Over time, I have tried and found several methods that are helpful to pull me out of a rut. If you experience ruts too, whether as a working professional, a writer, a blogger, a student or other work, you will find these useful. Here are 12 of my personal tips to get out of ruts:

1. Work on the small tasks.

When you are in a rut, tackle it by starting small. Clear away your smaller tasks which have been piling up. Reply to your emails, organize your documents, declutter your work space, and reply to private messages.

Whenever I finish doing that, I generate a positive momentum which I bring forward to my work.

2. Take a break from your work desk.

Get yourself away from your desk and go take a walk. Go to the washroom, walk around the office, go out and get a snack.

Your mind is too bogged down and needs some airing. Sometimes I get new ideas right after I walk away from my computer.

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3. Upgrade yourself

Take the down time to upgrade yourself. Go to a seminar. Read up on new materials (#7). Pick up a new language. Or any of the 42 ways here to improve yourself.

The modern computer uses different typefaces because Steve Jobs dropped in on a calligraphy class back in college. How’s that for inspiration?

4. Talk to a friend.

Talk to someone and get your mind off work for a while.

Talk about anything, from casual chatting to a deep conversation about something you really care about. You will be surprised at how the short encounter can be rejuvenating in its own way.

5. Forget about trying to be perfect.

If you are in a rut, the last thing you want to do is step on your own toes with perfectionist tendencies.

Just start small. Do what you can, at your own pace. Let yourself make mistakes.

Soon, a little trickle of inspiration will come. And then it’ll build up with more trickles. Before you know it, you have a whole stream of ideas.

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6. Paint a vision to work towards.

If you are continuously getting in a rut with your work, maybe there’s no vision inspiring you to move forward.

Think about why you are doing this, and what you are doing it for. What is the end vision in mind?

Make it as vivid as possible. Make sure it’s a vision that inspires you and use that to trigger you to action.

7. Read a book (or blog).

The things we read are like food to our brain. If you are out of ideas, it’s time to feed your brain with great materials.

Here’s a list of 40 books you can start off with. Stock your browser with only the feeds of high quality blogs, such as Lifehack.org, DumbLittleMan, Seth Godin’s Blog, Tim Ferris’ Blog, Zen Habits or The Personal Excellence Blog.

Check out the best selling books; those are generally packed with great wisdom.

8. Have a quick nap.

If you are at home, take a quick nap for about 20-30 minutes. This clears up your mind and gives you a quick boost. Nothing quite like starting off on a fresh start after catching up on sleep.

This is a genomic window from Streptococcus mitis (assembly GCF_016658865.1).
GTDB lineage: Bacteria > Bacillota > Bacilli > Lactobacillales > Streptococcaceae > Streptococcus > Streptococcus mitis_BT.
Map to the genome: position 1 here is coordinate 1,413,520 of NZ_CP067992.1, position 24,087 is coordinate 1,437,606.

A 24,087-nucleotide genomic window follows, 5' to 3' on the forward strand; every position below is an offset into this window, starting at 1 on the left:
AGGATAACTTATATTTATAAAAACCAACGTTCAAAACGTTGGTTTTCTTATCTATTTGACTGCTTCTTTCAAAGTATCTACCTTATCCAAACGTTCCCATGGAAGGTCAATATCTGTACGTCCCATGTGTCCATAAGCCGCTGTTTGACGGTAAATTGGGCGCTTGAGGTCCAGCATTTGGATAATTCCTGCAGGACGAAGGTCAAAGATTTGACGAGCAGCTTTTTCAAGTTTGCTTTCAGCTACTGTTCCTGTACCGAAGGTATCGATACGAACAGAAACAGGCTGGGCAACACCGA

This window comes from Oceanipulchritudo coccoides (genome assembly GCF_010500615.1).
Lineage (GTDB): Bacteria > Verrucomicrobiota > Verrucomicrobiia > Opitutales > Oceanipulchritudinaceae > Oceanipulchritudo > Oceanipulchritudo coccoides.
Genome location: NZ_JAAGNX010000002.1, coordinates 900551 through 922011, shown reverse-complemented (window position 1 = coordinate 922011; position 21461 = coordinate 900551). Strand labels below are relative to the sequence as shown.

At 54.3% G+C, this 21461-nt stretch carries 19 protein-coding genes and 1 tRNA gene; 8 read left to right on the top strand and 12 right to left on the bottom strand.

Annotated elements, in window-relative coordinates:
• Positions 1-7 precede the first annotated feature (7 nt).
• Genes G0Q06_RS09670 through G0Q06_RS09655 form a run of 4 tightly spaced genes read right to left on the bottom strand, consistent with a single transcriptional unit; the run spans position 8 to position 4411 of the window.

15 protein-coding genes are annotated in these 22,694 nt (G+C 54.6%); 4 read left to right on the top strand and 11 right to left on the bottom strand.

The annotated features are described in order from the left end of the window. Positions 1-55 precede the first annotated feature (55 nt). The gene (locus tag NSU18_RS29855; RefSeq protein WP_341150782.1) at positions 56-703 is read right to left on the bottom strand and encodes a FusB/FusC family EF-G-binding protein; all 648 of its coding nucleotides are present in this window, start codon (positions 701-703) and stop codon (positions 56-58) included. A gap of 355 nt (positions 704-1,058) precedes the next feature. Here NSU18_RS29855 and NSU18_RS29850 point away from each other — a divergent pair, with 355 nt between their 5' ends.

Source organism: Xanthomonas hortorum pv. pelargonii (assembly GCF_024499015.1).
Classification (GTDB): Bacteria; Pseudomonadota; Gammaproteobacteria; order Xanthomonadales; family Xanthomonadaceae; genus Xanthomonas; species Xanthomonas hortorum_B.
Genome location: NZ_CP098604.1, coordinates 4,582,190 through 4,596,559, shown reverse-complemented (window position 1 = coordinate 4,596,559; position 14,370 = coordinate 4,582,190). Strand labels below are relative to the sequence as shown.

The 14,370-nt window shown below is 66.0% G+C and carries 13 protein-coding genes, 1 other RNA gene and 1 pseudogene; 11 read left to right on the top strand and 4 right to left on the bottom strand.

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9. Remember why you are doing this.

Sometimes we lose sight of why we do what we do, and after a while we become jaded. A quick refresher on why you even started on this project will help.

What were you thinking when you thought of doing this? Retrace your thoughts back to that moment. Recall why you are doing this. Then reconnect with your muse.

10. Find some competition.

Nothing quite like healthy competition to spur us forward. If you are out of ideas, then check up on what people are doing in your space.

Colleagues at work, competitors in the industry, competitors’ products and websites, networking conventions.. you get the drill.

11. Go exercise.

Since you are not making headway at work, might as well spend the time shaping yourself up.

Sometimes we work so much that we neglect our health and fitness. Go jog, swim, cycle, whichever exercise you prefer.

As you improve your physical health, your mental health will improve, too. The different facets of ourselves are all interlinked.

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Here’re 15 Tips to Restart the Exercise Habit (and How to Keep It).

12. Take a good break.

Ruts are usually signs that you have been working too long and too hard. It’s time to get a break.

Beyond the quick tips above, arrange for a 1-day or 2-days of break from your work. Don’t check your (work) emails or do anything work-related. Relax and do your favorite activities. You will return to your work recharged and ready to start.

Contrary to popular belief, the world will not end from taking a break from your work. In fact, you will be much more ready to make an impact after proper rest. My best ideas and inspiration always hit me whenever I’m away from my work.

Take a look at this to learn the importance of rest: The Importance of Scheduling Downtime

More Resources About Getting out of a Rut

Featured photo credit: Joshua Earle via unsplash.com